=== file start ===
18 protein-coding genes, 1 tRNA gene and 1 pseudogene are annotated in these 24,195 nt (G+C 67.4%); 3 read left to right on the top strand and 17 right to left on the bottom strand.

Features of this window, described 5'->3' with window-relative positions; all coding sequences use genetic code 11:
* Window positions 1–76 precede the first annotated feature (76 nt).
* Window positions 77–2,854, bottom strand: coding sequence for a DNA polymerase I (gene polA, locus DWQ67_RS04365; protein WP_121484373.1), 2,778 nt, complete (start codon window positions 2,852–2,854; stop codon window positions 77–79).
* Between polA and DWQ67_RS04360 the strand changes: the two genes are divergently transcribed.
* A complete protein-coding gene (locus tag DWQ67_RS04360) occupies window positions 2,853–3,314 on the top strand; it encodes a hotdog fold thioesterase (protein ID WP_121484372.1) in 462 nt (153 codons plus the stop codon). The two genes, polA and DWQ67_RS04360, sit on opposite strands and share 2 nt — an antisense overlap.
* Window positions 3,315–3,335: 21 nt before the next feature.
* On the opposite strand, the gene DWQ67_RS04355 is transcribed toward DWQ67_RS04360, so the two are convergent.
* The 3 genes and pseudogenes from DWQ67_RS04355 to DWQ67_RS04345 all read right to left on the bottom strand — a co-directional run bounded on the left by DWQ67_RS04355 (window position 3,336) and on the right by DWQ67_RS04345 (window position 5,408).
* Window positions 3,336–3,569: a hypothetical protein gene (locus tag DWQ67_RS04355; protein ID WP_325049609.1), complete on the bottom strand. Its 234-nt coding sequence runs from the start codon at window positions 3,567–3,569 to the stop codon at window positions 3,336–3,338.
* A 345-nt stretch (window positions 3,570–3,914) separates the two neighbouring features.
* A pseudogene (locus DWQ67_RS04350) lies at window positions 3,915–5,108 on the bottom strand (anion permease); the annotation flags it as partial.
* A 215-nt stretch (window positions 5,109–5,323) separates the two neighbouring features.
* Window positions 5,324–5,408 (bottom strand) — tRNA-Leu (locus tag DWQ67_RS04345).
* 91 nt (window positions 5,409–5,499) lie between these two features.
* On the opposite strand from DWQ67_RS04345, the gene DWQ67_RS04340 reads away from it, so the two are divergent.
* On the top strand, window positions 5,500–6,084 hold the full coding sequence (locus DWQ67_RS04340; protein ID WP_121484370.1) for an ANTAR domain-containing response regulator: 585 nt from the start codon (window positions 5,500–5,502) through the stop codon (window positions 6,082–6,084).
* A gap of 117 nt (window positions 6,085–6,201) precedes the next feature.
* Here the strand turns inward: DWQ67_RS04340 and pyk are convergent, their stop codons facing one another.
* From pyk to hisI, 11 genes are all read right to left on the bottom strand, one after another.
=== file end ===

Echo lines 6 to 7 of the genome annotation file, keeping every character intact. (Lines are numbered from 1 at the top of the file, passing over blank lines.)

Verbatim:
* A complete protein-coding gene (locus tag DWQ67_RS04360) occupies window positions 2,853–3,314 on the top strand; it encodes a hotdog fold thioesterase (protein ID WP_121484372.1) in 462 nt (153 codons plus the stop codon). The two genes, polA and DWQ67_RS04360, sit on opposite strands and share 2 nt — an antisense overlap.
* Window positions 3,315–3,335: 21 nt before the next feature.